The Paris-based International Energy Agency (IEA) reported today that they expect global oil demand to fall 2.6 million barrels per day (Mbd) in 2009, .24 Mbd lower than their April forecast. As I wrote last month, falling oil consumption can lead to lower overall global greenhouse gas emissions. And IEA’s prediction of even lower oil demand leads me to believe a 2009 emissions drop is now very likely.
Oil consumption emits around a third of total carbon dioxide emissions. So, the 2.6 Mbd (3%) drop in oil demand would pull emissions down by ~1% overall. The question is whether coal, natural gas, and land use change/forestry would push emissions more than 1% to keep them climbing higher. Since the global economy is forecast to have negative growth, a significant increase in coal and natural gas consumption is unlikely. Therefore, my current prediction is that global greenhouse gas emissions will fall at least .5% in 2009.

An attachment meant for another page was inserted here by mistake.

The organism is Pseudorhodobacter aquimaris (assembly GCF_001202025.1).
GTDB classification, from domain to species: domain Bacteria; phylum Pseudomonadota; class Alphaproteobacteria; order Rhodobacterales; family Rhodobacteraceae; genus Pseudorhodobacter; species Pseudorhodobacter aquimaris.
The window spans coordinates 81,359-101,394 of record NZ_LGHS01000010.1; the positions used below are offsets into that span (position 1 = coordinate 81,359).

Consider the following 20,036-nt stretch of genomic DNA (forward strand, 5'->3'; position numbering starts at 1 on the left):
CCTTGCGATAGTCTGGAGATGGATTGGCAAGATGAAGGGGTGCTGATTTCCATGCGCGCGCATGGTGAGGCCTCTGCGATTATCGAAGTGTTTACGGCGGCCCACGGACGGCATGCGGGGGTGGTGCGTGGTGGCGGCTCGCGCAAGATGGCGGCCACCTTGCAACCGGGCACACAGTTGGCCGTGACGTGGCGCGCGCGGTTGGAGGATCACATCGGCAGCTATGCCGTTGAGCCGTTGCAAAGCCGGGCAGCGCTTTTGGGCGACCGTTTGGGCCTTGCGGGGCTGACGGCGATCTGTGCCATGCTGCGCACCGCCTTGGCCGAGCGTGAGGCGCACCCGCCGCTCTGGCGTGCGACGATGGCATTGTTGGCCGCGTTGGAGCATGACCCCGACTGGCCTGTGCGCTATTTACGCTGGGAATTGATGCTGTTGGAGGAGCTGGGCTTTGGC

As I said in April, this fall in global emissions gives hope that we are entering the era of declining carbon pollution. But the only way we can continue such a trend sustainably and prosperously is through rapid deployment of energy efficiency and renewables to begin replacing fossil fuels. We need to support the development of wind and solar markets from ~35 GW in 2008 to 50+ GW in 2010 and beyond.
Onwards in the Sustainable Energy Transition-